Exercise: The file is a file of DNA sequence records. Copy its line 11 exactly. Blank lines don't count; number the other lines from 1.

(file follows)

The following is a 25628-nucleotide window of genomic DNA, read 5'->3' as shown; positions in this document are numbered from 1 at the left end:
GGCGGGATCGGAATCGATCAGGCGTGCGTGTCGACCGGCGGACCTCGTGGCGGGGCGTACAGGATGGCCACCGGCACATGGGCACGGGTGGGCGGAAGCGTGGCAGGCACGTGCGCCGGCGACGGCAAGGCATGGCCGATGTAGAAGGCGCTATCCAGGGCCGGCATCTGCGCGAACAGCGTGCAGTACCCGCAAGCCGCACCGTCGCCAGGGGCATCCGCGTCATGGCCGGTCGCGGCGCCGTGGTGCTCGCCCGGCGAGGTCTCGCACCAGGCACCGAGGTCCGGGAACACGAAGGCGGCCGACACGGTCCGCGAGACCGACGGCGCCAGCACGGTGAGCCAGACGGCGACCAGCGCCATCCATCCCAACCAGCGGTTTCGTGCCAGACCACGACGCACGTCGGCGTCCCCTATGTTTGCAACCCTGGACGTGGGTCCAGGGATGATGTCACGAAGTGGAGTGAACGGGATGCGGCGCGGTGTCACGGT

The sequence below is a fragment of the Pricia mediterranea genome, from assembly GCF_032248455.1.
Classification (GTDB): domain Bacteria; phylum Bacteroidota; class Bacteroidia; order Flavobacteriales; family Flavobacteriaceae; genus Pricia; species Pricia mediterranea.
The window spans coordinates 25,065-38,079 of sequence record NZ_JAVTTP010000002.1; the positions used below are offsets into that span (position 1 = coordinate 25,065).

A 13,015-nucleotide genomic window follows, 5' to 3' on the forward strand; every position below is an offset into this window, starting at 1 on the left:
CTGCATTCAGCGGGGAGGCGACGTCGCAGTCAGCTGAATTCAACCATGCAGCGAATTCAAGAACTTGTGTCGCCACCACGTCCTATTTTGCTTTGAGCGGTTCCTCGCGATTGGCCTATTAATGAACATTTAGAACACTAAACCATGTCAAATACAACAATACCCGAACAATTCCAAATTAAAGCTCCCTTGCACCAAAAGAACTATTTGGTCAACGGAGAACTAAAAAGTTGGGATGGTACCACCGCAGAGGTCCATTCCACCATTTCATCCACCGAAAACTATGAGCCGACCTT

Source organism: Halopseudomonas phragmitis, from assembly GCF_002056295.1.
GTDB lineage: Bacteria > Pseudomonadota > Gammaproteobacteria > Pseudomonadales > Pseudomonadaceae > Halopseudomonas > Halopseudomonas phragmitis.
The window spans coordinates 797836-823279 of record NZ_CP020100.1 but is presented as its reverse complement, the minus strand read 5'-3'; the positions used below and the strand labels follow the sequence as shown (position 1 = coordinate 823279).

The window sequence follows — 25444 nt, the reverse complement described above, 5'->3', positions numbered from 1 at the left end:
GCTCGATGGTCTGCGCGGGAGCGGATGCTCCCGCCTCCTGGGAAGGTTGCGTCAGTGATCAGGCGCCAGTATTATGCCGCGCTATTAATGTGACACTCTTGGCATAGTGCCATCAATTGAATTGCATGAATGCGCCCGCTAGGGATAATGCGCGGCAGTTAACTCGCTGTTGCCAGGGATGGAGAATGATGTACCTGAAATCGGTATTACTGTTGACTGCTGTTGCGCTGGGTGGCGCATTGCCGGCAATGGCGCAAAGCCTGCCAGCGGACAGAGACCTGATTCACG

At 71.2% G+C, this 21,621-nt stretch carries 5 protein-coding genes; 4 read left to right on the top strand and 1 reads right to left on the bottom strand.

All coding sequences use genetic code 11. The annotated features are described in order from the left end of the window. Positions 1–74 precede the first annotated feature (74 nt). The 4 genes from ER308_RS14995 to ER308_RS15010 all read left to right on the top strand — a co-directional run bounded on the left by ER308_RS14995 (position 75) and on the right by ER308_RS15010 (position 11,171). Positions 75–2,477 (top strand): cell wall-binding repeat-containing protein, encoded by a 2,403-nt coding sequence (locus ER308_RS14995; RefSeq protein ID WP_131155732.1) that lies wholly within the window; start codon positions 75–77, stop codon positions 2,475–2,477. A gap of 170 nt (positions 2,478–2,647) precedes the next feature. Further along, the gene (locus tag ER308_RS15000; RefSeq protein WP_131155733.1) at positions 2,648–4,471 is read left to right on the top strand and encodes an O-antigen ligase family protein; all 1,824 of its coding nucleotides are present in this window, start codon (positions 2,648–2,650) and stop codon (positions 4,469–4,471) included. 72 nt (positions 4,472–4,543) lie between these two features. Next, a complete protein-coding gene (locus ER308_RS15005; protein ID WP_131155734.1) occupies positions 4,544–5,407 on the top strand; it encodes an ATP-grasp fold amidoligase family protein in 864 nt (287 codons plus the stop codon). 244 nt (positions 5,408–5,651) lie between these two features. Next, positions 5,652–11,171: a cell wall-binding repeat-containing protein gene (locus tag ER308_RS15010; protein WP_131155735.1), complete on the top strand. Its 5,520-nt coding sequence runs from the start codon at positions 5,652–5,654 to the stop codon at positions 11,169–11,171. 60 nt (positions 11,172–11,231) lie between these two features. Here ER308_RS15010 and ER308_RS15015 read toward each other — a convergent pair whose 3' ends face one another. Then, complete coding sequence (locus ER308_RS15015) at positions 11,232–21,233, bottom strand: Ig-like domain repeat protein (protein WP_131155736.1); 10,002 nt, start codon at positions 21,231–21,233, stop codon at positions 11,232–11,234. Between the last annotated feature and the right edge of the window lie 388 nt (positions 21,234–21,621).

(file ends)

The window sequence follows — 25444 nt, the reverse complement described above, 5'->3', positions numbered from 1 at the left end: